Magazine Review

Tar Vol Reads a Magazine (or Two): Reviews of Clarkesworld and GigaNotoSaurus (April 2023)

In January, I started a new series, which I hope to continue all year, in which I read and review sci-fi/fantasy magazines. I’ve settled on three publications to follow this year: my two favorites from 2022 and a third that has been a titan of the genre for decades. One of those is a bimonthly publication, so April is a short month, with just nine stories in total. But I enjoyed the vast majority of them, so let’s check them out. 


The April issue of Clarkesworld led very topically, with a pair of intriguing AI stories. First, L. Chan’s “Re/Union” is a touching tale of an annual holiday meal with artificial representations of deceased ancestors, in which the lead character tries everything she can to finally win her mother’s approval. It is followed by “There Are the Art-Makers, Dreamers of Dreams, and There Are Ais” by Andrea Kriz, which dives into an artist’s struggle for meaning in a world where training data is so tightly regulated that even human creators need licenses to sell art inspired by copyrighted material. It’s a fascinating dive into the legal morass surrounding AI art, with an affectingly human story at its core. 

My favorite story in this month’s issue is another AI-themed piece, although that feels more like a classic science fiction premise than a dive into implications of current technical development. “Keeper of the Code” by Nick Thomas imagines a far-flung colony in space that has developed an intense religious devotion to the Code that organizes its society. But when the lead finds an artifact mistakenly stored instead of deleted, it spurs a crisis of confidence in the goodness of his world. The religious aspects add a tinge of mysticism, but there’s a very strong emotional and thematic core here. 

Moving on to something even stranger, R.T. Ester’s “Rake the Leaves” follows a man trying to interpret messages from parallel universes, possibly delivered through incorrect song lyrics, or perhaps through a collection drone for yard waste. It’s disorienting but fun, and there’s real payoff at the end. 

The issue’s two novelettes strike me as having fairly particular audiences, although both certainly have elements to recommend them. Octavia Cade’s “Happiness” is set up as a Choose Your Own Adventure story, but it’s clearly meant to be read straight through, shuffling through a catalog of potential deaths and arguing that all of them would be happy. Early hints of social commentary grow as the novelette progresses, into a fairly pointed call to political and social action. It’s skillfully told in second person, but it did run a tad long for my tastes, and I expect responses will be fairly polarizing based on how didactic readers like their sci-fi. Gregory Feeley’s “Stranger Shores” is his second Clarkesworld piece this year featuring a post-human Mind in a society built around Neptune exploring the realm of humanity. I expect it’s exactly up the alley of many hard sci-fi fans, but much like “The Fortunate Isles,” I had trouble maintaining my interest for the full novelette length.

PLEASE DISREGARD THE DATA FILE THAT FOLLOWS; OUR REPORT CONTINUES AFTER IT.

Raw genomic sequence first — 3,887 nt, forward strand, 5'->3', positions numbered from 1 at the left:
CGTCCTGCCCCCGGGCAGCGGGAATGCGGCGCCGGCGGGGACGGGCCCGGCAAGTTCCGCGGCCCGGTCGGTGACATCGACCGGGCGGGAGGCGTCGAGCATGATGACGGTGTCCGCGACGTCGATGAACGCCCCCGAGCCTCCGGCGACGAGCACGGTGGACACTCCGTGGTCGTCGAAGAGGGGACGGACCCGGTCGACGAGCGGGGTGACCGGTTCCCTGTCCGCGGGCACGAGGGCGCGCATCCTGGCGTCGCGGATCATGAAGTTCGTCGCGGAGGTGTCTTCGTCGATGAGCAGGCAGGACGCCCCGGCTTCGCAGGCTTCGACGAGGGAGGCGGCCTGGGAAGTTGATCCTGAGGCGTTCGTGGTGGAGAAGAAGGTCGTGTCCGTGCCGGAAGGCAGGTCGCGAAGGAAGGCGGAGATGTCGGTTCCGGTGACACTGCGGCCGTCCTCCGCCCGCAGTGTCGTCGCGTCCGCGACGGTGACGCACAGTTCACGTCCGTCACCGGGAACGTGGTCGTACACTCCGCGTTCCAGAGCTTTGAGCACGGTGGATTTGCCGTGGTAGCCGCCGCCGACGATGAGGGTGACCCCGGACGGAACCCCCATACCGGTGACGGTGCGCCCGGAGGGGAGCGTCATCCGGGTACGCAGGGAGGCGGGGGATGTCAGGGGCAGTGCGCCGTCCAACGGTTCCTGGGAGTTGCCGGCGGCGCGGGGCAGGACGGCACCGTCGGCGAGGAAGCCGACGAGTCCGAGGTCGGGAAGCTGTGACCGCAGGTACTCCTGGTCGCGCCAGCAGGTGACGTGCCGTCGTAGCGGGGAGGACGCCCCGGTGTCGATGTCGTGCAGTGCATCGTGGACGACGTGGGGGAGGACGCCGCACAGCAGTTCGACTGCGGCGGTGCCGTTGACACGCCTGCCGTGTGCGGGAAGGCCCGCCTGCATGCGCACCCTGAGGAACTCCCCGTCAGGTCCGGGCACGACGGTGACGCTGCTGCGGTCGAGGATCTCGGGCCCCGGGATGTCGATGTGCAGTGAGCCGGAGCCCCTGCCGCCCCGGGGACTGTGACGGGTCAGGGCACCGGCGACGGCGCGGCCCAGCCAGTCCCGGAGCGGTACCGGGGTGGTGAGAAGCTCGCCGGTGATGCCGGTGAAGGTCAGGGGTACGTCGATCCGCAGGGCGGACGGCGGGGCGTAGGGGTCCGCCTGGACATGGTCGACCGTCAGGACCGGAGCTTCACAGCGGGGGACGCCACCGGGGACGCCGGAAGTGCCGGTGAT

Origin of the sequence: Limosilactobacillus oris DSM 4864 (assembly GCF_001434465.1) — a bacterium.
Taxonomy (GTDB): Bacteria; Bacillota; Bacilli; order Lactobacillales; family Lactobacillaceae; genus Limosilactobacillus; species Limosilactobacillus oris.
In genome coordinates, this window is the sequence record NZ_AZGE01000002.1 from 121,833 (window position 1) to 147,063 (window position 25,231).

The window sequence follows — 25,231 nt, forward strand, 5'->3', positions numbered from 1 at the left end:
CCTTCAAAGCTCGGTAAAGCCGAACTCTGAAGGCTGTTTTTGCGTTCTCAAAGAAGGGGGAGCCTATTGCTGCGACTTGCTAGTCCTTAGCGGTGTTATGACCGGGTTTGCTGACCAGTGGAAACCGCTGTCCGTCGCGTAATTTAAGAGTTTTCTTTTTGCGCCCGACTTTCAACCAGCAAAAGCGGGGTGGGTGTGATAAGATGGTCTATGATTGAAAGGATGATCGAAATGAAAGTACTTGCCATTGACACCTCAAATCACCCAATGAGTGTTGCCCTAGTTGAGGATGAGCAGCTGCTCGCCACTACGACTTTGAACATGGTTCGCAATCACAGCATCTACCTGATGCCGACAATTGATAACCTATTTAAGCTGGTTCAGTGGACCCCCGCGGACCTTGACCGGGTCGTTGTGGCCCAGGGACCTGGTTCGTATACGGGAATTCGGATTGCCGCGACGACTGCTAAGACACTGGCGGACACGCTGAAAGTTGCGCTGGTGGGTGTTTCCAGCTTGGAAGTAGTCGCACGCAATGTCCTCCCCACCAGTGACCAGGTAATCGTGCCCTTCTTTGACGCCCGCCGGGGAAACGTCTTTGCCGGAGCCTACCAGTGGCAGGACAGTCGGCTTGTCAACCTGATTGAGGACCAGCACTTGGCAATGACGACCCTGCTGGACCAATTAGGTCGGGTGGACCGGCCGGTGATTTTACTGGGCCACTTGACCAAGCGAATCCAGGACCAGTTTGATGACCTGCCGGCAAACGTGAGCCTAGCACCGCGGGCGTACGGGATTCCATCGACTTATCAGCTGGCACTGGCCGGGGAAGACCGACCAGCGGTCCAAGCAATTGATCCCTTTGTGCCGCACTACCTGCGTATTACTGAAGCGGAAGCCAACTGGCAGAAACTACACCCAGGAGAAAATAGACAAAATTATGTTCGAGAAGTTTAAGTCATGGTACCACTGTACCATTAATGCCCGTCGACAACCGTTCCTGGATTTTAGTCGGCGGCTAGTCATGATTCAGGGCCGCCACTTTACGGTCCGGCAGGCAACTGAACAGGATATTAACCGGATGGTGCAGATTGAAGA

Shi Heiyao’s “The Librarian and the Robot,” translated by Andy Dudak, joins “Keeper of the Code” as one of my favorites of this month, telling the story of a refugee with a background in cultural preservation reprogramming a military robot to aid in library reconstruction. Though not a story driven by major twists, it’s a satisfying tale of finding meaning even in the most difficult of conditions. 

The final piece, Rajan Khanna’s “Voices Singing in the Void,” is the shortest in the issue, a melancholy assortment of reports from terraforming and colony-planning AIs across the universe. There’s not necessarily some grand puzzle that each fragment fits into, but they’re interesting in their own right. 

The nonfiction section of this month’s issue includes another followup to the flood AI-written submissions, sharing some of what has worked to stem the tide, and what potential options were simply non-starters. The science piece was about brains in jars, neural cells learning video games, and what it all means for consciousness in science fiction. And the two interviews included one with both the author and translator of Han Song’s Hospital and one with the editors of the first contact science fiction and fact anthology Life Beyond Us. The former was an interesting glimpse into sci-fi in China, and the second—as these interviews often do—had me wondering whether I could squeeze Life Beyond Us into my crowded reading schedule. I struggle with anthologies, but I do love short fiction, and that’s an impressive table of contents. 


GigaNotoSaurus rolls out one longish story every month, and April’s was their longest of the year to date: Claire Sherzinger’s novella “Sea Wolf.” “Sea Wolf” follows a photographer in Western Canada who had often interacted with the alien shapeshifter Cuzwast before his death at the hands of a hunter. When Cuzwast’s family comes to Earth seeking to be guided through locations that had been important to him, she pushes down her own distress to try to do right by his family. And it gets complicated. 

The tour primarily takes place on First Nations land, and some of the family’s lack of care toward environmental protections threaten an already tense relationship among three different peoples. Meanwhile, the death ritual brings to light aspects of Cuzwast’s life that had been opaque to family and friends alike. The result is something of an adventure story and something of a character discovery story, all shadowed by the specter of interspecies murder. There’s certainly plenty here to justify the novella length, and I enjoyed the read from start to finish.

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